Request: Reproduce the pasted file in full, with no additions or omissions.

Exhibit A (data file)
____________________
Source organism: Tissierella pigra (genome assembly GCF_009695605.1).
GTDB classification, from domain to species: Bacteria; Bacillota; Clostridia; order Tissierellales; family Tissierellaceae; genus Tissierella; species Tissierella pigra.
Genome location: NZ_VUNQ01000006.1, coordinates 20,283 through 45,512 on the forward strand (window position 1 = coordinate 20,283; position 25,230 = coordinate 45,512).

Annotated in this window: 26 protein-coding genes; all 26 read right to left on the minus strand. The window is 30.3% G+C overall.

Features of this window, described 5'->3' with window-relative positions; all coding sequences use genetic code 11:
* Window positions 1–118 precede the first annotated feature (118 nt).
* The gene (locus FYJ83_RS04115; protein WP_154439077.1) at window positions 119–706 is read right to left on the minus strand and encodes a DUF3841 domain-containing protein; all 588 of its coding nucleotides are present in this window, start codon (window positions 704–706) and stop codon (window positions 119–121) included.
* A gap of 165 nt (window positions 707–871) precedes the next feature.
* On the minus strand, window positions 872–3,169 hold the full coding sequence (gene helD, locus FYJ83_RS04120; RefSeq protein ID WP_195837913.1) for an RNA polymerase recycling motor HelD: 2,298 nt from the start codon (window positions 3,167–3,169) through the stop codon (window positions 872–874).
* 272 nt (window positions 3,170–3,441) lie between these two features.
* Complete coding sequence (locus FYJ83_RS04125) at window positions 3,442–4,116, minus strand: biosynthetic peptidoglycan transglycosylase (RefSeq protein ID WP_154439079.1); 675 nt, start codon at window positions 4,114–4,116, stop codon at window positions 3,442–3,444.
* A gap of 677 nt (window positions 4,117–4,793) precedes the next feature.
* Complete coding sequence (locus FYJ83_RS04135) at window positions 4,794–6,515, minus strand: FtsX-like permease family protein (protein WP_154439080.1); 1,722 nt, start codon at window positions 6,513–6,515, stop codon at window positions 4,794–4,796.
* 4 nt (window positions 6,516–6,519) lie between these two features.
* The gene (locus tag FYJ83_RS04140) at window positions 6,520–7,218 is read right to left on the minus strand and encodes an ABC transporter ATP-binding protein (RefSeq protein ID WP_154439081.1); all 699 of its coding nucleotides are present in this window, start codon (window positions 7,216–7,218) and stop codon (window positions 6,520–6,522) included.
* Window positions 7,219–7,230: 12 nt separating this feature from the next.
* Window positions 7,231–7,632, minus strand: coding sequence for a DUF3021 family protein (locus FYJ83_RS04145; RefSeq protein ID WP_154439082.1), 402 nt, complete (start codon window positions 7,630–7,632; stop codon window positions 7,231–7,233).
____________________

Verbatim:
Source organism: Tissierella pigra (genome assembly GCF_009695605.1).
GTDB classification, from domain to species: Bacteria; Bacillota; Clostridia; order Tissierellales; family Tissierellaceae; genus Tissierella; species Tissierella pigra.
Genome location: NZ_VUNQ01000006.1, coordinates 20,283 through 45,512 on the forward strand (window position 1 = coordinate 20,283; position 25,230 = coordinate 45,512).

Annotated in this window: 26 protein-coding genes; all 26 read right to left on the minus strand. The window is 30.3% G+C overall.

Features of this window, described 5'->3' with window-relative positions; all coding sequences use genetic code 11:
* Window positions 1–118 precede the first annotated feature (118 nt).
* The gene (locus FYJ83_RS04115; protein WP_154439077.1) at window positions 119–706 is read right to left on the minus strand and encodes a DUF3841 domain-containing protein; all 588 of its coding nucleotides are present in this window, start codon (window positions 704–706) and stop codon (window positions 119–121) included.
* A gap of 165 nt (window positions 707–871) precedes the next feature.
* On the minus strand, window positions 872–3,169 hold the full coding sequence (gene helD, locus FYJ83_RS04120; RefSeq protein ID WP_195837913.1) for an RNA polymerase recycling motor HelD: 2,298 nt from the start codon (window positions 3,167–3,169) through the stop codon (window positions 872–874).
* 272 nt (window positions 3,170–3,441) lie between these two features.
* Complete coding sequence (locus FYJ83_RS04125) at window positions 3,442–4,116, minus strand: biosynthetic peptidoglycan transglycosylase (RefSeq protein ID WP_154439079.1); 675 nt, start codon at window positions 4,114–4,116, stop codon at window positions 3,442–3,444.
* A gap of 677 nt (window positions 4,117–4,793) precedes the next feature.
* Complete coding sequence (locus FYJ83_RS04135) at window positions 4,794–6,515, minus strand: FtsX-like permease family protein (protein WP_154439080.1); 1,722 nt, start codon at window positions 6,513–6,515, stop codon at window positions 4,794–4,796.
* 4 nt (window positions 6,516–6,519) lie between these two features.
* The gene (locus tag FYJ83_RS04140) at window positions 6,520–7,218 is read right to left on the minus strand and encodes an ABC transporter ATP-binding protein (RefSeq protein ID WP_154439081.1); all 699 of its coding nucleotides are present in this window, start codon (window positions 7,216–7,218) and stop codon (window positions 6,520–6,522) included.
* Window positions 7,219–7,230: 12 nt separating this feature from the next.
* Window positions 7,231–7,632, minus strand: coding sequence for a DUF3021 family protein (locus FYJ83_RS04145; RefSeq protein ID WP_154439082.1), 402 nt, complete (start codon window positions 7,630–7,632; stop codon window positions 7,231–7,233).